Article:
You just wanted a good knife for everyday use and now you’ve found yourself staring at a gigantic wall full of cutlery you didn’t even know existed — boning knives, filet knives, bread knives, paring knives and even special knives for cheese — and the selection can get overwhelming quickly.
If the variety of knives wasn’t confusing enough, now you have to figure out what the difference is in style between Japanese and German knives, two of the major styles in the marketplace. Is there even a difference?
“The primary difference is hardness and thickness of the steel. German steel tends to be around 55 to 58 in Rockwell Hardness and Japanese steel is typically 59 to 62. The increased hardness allows for thinner blades and steeper angles,” says Bobby Griggs, vice president at Hammer Stahl cutlery, which produces knives in Germany.
There is a difference in construction too, says Emily Wann, national training manager for Global Cutlery USA. This may make a difference in comfort, which could impact ease of use.
“German knives often have a full tang and a bolstered handle, making them fairly heavy and substantial in the hand. Japanese knives can have a full tang but often don’t, resulting in a lighter knife overall that can have a lighter weight handle made of stainless steel or wood without the need for bolsters and rivets,” she explains.
Weight is a matter of personal preference and comfort, but Wann explains that for people who prefer a lightweight knife that’s easy to control and helps to avoid wrist/hand fatigue, Japanese knives are ideal.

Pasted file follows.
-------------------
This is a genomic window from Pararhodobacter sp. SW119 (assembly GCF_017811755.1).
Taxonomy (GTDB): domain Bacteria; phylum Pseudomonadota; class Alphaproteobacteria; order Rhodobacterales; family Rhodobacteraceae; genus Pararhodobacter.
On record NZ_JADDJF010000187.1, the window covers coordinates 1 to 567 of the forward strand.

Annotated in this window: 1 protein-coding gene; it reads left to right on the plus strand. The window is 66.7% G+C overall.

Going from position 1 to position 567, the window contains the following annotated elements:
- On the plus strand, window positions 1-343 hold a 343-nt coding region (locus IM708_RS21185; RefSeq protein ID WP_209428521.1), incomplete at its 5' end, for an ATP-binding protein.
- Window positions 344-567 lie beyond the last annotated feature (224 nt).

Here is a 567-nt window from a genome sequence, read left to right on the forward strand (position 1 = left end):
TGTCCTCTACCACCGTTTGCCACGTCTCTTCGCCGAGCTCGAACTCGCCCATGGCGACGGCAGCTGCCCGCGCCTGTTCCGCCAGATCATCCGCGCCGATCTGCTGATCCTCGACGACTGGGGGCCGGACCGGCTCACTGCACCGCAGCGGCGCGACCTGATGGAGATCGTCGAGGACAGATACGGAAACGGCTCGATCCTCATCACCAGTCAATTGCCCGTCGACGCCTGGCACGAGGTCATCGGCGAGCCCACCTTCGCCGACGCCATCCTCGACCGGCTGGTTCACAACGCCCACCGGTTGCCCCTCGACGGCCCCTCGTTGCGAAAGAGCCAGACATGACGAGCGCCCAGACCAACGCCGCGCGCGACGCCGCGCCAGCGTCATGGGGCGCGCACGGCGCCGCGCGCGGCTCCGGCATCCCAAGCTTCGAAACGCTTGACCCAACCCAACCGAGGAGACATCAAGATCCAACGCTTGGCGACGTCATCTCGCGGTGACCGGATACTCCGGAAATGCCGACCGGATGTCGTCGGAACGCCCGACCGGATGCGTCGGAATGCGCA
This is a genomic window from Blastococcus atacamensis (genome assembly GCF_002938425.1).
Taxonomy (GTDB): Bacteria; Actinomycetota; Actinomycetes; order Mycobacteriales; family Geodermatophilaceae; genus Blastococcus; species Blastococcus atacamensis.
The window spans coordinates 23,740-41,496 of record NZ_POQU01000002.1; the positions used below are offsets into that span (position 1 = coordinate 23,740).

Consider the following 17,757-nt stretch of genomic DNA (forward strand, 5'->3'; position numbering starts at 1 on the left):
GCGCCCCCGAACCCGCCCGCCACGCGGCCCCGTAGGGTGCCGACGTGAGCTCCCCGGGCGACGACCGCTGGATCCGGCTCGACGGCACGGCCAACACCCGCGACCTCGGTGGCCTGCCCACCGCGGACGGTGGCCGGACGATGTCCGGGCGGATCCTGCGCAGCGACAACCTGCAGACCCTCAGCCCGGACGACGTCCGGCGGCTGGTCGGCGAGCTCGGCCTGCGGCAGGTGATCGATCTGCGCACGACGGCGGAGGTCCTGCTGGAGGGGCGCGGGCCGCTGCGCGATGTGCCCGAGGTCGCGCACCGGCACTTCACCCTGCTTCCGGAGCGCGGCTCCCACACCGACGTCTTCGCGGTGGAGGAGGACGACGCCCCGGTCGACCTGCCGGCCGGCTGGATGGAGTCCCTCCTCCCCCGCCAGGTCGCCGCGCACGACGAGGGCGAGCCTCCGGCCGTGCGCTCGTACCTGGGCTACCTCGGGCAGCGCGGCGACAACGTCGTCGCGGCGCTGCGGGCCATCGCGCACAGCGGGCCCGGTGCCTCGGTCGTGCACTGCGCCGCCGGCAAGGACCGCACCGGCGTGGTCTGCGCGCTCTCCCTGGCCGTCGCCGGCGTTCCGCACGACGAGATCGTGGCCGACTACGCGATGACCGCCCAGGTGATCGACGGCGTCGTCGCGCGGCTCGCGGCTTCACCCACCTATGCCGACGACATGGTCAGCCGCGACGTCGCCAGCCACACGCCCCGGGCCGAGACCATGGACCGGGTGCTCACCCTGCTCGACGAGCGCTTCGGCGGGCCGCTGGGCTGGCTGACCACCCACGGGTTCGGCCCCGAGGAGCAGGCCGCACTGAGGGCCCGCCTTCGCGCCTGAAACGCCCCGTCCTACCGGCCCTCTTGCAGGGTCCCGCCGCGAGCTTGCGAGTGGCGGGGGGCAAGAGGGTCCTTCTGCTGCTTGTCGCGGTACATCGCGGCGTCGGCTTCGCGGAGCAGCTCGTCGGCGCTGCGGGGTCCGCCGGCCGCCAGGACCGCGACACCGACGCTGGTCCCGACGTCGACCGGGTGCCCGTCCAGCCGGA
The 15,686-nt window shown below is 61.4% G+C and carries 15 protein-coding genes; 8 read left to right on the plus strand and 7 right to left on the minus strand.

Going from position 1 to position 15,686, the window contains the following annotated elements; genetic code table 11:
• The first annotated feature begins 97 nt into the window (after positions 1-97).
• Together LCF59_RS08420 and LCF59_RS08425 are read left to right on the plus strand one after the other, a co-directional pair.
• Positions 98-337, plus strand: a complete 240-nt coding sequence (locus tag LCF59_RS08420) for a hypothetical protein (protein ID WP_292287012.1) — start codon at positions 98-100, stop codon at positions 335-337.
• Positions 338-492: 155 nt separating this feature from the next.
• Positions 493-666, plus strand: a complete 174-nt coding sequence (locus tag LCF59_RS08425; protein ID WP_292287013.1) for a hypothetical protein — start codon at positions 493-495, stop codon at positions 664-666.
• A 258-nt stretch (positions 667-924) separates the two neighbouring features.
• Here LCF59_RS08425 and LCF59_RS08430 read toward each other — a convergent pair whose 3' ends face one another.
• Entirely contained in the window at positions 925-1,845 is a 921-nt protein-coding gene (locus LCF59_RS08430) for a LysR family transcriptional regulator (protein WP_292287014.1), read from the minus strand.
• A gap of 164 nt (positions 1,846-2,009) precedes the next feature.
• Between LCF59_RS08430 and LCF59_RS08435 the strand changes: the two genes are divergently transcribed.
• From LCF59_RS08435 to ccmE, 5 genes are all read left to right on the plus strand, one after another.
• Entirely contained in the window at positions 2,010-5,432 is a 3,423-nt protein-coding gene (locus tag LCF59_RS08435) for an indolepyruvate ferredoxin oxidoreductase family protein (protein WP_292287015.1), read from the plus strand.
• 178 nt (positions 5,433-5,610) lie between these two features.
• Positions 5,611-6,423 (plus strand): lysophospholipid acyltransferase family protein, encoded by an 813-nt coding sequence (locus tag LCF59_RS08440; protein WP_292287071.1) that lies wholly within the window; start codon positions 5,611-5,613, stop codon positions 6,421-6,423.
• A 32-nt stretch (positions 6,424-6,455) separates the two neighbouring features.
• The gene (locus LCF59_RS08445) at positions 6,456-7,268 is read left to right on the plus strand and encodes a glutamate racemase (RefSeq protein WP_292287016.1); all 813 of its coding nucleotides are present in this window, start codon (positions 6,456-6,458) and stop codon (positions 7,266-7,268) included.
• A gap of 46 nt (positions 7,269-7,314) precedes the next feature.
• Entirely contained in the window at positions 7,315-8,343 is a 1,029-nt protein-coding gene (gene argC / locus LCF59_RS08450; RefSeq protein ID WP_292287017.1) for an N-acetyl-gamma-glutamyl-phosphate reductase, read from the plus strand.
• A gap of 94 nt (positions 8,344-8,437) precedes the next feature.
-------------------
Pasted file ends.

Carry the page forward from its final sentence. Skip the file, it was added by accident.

Getting down to the business of slicing and dicing, there is a major difference between the two types of blades — German steel blades are thicker, while Japanese-style knives are more precise than their European counterparts.
Adds Harald Wüsthof, CEO of Wüsthof, “Japanese knives are often hand-honed and hand-refined and the blades are thinner, allowing for a sharper edge that needs to be sharpened more often. German knives have an edge of around 20 degrees, whereas Japanese knives tend to range from 15 to 16 degrees. This creates a slightly thicker blade in German knives, accounting for the change in edge.”
He explains that German and Japanese knives fall into varying categories based on what they are best at enhancing in the kitchen. The German knife can handle chopping, cutting and slicing and can be used throughout the entirety of the prep and cooking process. Japanese knives are ideal for smooth slicing and delicate knife tasks.
Wann, however, says that either knife can be used for any type of kitchen jobs, although there are specific benefits to using each knife.
“Both German and Japanese knives will get just about any job in the kitchen done, but Japanese blades tend to offer better precision thanks to their thin, sharp blade edges that are designed to hold their sharpness,” says Wann, while Griggs notes Japanese knives are great for sushi, sashimi and micro greens.
While German knives may be heavier in weight, they are a bit lighter on the maintenance side, says Griggs. He explains if you’re looking for a knife that is a kitchen workhorse but doesn’t need a lot of extra upkeep, a German knife may be your best bet.
“A German knife is easier to maintain. It holds an edge exceptionally well and holds up to the demands of kitchen. The Japanese knife needs a little more care and maintenance,” he says.
But, notes Wann, every knife — German or Japanese — needs to be properly maintained for longevity. This includes regular sharpening by yourself or a professional; using a honing steel in-between sharpenings; and proper washing and drying techniques.
“Never put your knives in the dishwasher, and always keep your blade dry and clean of food residues to avoid rust or oxidization. A good knife will last a lifetime if you take care of it properly,” says Wann.